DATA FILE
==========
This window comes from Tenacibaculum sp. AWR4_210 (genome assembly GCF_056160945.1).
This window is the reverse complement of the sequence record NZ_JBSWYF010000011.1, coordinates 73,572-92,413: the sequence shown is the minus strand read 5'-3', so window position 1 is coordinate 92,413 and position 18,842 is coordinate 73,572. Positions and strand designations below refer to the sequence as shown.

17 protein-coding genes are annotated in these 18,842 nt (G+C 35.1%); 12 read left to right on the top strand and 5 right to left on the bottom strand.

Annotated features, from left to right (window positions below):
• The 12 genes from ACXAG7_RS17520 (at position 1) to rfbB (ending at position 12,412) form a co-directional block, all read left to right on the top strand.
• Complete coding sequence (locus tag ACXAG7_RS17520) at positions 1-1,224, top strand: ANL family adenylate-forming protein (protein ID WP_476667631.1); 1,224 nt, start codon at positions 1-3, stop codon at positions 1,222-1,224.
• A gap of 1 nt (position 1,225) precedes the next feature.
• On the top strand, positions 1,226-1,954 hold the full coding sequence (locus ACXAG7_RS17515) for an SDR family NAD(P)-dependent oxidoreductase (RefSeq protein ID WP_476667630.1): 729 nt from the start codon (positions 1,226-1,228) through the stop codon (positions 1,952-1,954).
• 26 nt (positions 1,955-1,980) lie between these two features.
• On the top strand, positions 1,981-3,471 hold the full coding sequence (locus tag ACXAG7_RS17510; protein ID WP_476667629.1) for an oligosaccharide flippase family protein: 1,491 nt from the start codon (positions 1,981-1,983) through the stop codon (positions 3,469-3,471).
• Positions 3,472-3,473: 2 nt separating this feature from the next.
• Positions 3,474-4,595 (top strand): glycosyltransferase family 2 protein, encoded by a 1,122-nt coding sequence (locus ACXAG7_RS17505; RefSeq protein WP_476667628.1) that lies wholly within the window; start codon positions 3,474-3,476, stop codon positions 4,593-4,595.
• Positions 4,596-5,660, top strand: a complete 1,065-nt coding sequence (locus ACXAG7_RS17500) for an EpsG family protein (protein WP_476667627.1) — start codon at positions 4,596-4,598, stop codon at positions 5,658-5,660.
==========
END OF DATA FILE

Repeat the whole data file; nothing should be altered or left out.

This window comes from Tenacibaculum sp. AWR4_210 (genome assembly GCF_056160945.1).
This window is the reverse complement of the sequence record NZ_JBSWYF010000011.1, coordinates 73,572-92,413: the sequence shown is the minus strand read 5'-3', so window position 1 is coordinate 92,413 and position 18,842 is coordinate 73,572. Positions and strand designations below refer to the sequence as shown.

17 protein-coding genes are annotated in these 18,842 nt (G+C 35.1%); 12 read left to right on the top strand and 5 right to left on the bottom strand.

Annotated features, from left to right (window positions below):
• The 12 genes from ACXAG7_RS17520 (at position 1) to rfbB (ending at position 12,412) form a co-directional block, all read left to right on the top strand.
• Complete coding sequence (locus tag ACXAG7_RS17520) at positions 1-1,224, top strand: ANL family adenylate-forming protein (protein ID WP_476667631.1); 1,224 nt, start codon at positions 1-3, stop codon at positions 1,222-1,224.
• A gap of 1 nt (position 1,225) precedes the next feature.
• On the top strand, positions 1,226-1,954 hold the full coding sequence (locus ACXAG7_RS17515) for an SDR family NAD(P)-dependent oxidoreductase (RefSeq protein ID WP_476667630.1): 729 nt from the start codon (positions 1,226-1,228) through the stop codon (positions 1,952-1,954).
• 26 nt (positions 1,955-1,980) lie between these two features.
• On the top strand, positions 1,981-3,471 hold the full coding sequence (locus tag ACXAG7_RS17510; protein ID WP_476667629.1) for an oligosaccharide flippase family protein: 1,491 nt from the start codon (positions 1,981-1,983) through the stop codon (positions 3,469-3,471).
• Positions 3,472-3,473: 2 nt separating this feature from the next.
• Positions 3,474-4,595 (top strand): glycosyltransferase family 2 protein, encoded by a 1,122-nt coding sequence (locus ACXAG7_RS17505; RefSeq protein WP_476667628.1) that lies wholly within the window; start codon positions 3,474-3,476, stop codon positions 4,593-4,595.
• Positions 4,596-5,660, top strand: a complete 1,065-nt coding sequence (locus ACXAG7_RS17500) for an EpsG family protein (protein WP_476667627.1) — start codon at positions 4,596-4,598, stop codon at positions 5,658-5,660.